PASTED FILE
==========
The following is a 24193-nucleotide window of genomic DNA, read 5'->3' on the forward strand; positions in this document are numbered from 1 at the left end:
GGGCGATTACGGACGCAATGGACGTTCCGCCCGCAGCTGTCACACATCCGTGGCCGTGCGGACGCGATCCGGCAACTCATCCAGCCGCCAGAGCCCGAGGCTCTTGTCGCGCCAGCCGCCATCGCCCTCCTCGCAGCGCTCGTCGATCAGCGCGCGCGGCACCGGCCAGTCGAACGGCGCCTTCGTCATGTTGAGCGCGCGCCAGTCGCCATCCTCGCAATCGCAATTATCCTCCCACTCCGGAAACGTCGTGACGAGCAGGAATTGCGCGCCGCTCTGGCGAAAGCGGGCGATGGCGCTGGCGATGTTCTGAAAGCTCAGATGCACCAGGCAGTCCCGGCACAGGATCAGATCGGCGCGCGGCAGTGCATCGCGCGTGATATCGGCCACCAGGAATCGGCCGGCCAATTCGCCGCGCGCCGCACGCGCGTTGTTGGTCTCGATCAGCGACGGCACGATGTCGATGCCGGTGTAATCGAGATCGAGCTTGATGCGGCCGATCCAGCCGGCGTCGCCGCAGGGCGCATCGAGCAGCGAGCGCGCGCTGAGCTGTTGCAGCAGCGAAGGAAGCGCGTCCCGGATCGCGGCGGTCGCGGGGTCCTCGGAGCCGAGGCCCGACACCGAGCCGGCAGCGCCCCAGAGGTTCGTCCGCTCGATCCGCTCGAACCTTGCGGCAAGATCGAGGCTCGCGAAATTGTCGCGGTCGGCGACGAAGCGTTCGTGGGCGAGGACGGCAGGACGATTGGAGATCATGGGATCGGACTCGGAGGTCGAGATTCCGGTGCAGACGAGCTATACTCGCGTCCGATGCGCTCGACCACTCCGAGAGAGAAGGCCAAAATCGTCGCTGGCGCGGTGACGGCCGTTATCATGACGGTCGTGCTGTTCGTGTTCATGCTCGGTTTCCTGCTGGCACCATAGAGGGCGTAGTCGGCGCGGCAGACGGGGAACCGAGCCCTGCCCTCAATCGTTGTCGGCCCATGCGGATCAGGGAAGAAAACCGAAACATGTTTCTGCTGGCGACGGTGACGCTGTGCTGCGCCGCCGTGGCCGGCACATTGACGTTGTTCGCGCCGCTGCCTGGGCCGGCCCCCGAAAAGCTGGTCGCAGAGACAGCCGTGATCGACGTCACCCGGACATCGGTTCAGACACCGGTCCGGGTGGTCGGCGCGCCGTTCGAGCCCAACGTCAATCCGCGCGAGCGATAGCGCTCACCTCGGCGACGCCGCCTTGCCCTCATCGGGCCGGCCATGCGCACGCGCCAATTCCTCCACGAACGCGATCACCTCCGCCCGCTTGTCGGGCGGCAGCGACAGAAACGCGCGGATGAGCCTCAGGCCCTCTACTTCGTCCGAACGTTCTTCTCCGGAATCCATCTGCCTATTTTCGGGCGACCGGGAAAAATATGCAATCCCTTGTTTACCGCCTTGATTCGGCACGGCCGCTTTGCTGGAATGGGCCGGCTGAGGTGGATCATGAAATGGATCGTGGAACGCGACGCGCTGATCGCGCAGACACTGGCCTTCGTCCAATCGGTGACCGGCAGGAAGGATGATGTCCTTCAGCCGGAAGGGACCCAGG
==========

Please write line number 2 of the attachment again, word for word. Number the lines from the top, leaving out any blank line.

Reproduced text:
GGGCGATTACGGACGCAATGGACGTTCCGCCCGCAGCTGTCACACATCCGTGGCCGTGCGGACGCGATCCGGCAACTCATCCAGCCGCCAGAGCCCGAGGCTCTTGTCGCGCCAGCCGCCATCGCCCTCCTCGCAGCGCTCGTCGATCAGCGCGCGCGGCACCGGCCAGTCGAACGGCGCCTTCGTCATGTTGAGCGCGCGCCAGTCGCCATCCTCGCAATCGCAATTATCCTCCCACTCCGGAAACGTCGTGACGAGCAGGAATTGCGCGCCGCTCTGGCGAAAGCGGGCGATGGCGCTGGCGATGTTCTGAAAGCTCAGATGCACCAGGCAGTCCCGGCACAGGATCAGATCGGCGCGCGGCAGTGCATCGCGCGTGATATCGGCCACCAGGAATCGGCCGGCCAATTCGCCGCGCGCCGCACGCGCGTTGTTGGTCTCGATCAGCGACGGCACGATGTCGATGCCGGTGTAATCGAGATCGAGCTTGATGCGGCCGATCCAGCCGGCGTCGCCGCAGGGCGCATCGAGCAGCGAGCGCGCGCTGAGCTGTTGCAGCAGCGAAGGAAGCGCGTCCCGGATCGCGGCGGTCGCGGGGTCCTCGGAGCCGAGGCCCGACACCGAGCCGGCAGCGCCCCAGAGGTTCGTCCGCTCGATCCGCTCGAACCTTGCGGCAAGATCGAGGCTCGCGAAATTGTCGCGGTCGGCGACGAAGCGTTCGTGGGCGAGGACGGCAGGACGATTGGAGATCATGGGATCGGACTCGGAGGTCGAGATTCCGGTGCAGACGAGCTATACTCGCGTCCGATGCGCTCGACCACTCCGAGAGAGAAGGCCAAAATCGTCGCTGGCGCGGTGACGGCCGTTATCATGACGGTCGTGCTGTTCGTGTTCATGCTCGGTTTCCTGCTGGCACCATAGAGGGCGTAGTCGGCGCGGCAGACGGGGAACCGAGCCCTGCCCTCAATCGTTGTCGGCCCATGCGGATCAGGGAAGAAAACCGAAACATGTTTCTGCTGGCGACGGTGACGCTGTGCTGCGCCGCCGTGGCCGGCACATTGACGTTGTTCGCGCCGCTGCCTGGGCCGGCCCCCGAAAAGCTGGTCGCAGAGACAGCCGTGATCGACGTCACCCGGACATCGGTTCAGACACCGGTCCGGGTGGTCGGCGCGCCGTTCGAGCCCAACGTCAATCCGCGCGAGCGATAGCGCTCACCTCGGCGACGCCGCCTTGCCCTCATCGGGCCGGCCATGCGCACGCGCCAATTCCTCCACGAACGCGATCACCTCCGCCCGCTTGTCGGGCGGCAGCGACAGAAACGCGCGGATGAGCCTCAGGCCCTCTACTTCGTCCGAACGTTCTTCTCCGGAATCCATCTGCCTATTTTCGGGCGACCGGGAAAAATATGCAATCCCTTGTTTACCGCCTTGATTCGGCACGGCCGCTTTGCTGGAATGGGCCGGCTGAGGTGGATCATGAAATGGATCGTGGAACGCGACGCGCTGATCGCGCAGACACTGGCCTTCGTCCAATCGGTGACCGGCAGGAAGGATGATGTCCTTCAGCCGGAAGGGACCCAGG